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By Andrew K. Frank

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Even after he defied orders not to invade Florida in pursuit of the Seminole peoples, his success made him a national hero. THE WAR’S AFTERMATH The First Seminole War did little to soothe the tensions between the United States and the Seminole. It also did little to stop ­African-American slaves from finding refuge in Florida. indd 41 9/14/10 10:40 AM 42 THE SEMINOLE result, ­hostilities between the Seminole and their white neighbors continued almost immediately after the war technically ended.

Thus they enjoy a superabundance of the necessaries and conveniences of life, with the security of person and property, the two great concerns of mankind. The hide of deer, bears, tigers and wolves, together with honey, wax and other productions of the country, purchase their clothing, equipage, and domestic utensils from the whites. They seem to be free from want or desires. No cruel enemy to dread; nothing to give them disquietude, but the gradual encroachments of the white people. Thus contented and undisturbed, they appear as blithe and free as the birds of the air, and like them as volatile and active, tuneful and vociferous.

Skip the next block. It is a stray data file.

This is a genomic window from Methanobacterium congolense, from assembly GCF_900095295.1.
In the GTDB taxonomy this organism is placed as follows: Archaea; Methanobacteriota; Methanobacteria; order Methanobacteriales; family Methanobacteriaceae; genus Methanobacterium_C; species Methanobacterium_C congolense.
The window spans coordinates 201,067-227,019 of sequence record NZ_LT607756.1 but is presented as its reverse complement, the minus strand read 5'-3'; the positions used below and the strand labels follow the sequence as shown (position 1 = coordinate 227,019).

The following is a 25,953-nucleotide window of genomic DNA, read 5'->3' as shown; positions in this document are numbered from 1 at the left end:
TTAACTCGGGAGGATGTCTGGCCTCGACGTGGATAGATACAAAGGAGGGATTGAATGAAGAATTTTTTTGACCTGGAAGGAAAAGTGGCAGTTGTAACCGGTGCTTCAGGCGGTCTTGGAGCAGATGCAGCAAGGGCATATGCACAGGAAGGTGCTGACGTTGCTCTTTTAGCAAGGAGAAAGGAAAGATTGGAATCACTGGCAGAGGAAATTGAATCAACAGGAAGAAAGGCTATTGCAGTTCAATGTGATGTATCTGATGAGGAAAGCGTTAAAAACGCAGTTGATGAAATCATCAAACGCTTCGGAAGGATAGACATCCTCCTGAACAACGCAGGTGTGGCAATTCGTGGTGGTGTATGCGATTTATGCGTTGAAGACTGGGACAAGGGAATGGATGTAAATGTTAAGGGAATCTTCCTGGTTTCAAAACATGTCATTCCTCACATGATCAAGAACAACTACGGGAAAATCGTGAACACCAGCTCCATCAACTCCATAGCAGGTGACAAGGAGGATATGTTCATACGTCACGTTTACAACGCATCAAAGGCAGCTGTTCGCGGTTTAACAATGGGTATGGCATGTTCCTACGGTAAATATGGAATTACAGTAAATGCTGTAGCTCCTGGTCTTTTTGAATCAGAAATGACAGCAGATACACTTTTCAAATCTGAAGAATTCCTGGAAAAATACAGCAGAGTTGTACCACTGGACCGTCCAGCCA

The Creek who had embraced some of the changes saw these actions and took flight. In the summer of 1813, many of these friendly Creek had found safety in the Alabama home of Samuel Mims, a wealthy white man who had married a Creek woman and helped Hawkins’s civilization plan. On August 30 of that year, the Red Stick attacked Mims’s home and the hastily erected fort on his land, freed most of the slaves, and killed about 250 of the residents inside the fort. They also took about 100 captives. Only a handful of the inhabitants who were left behind survived.

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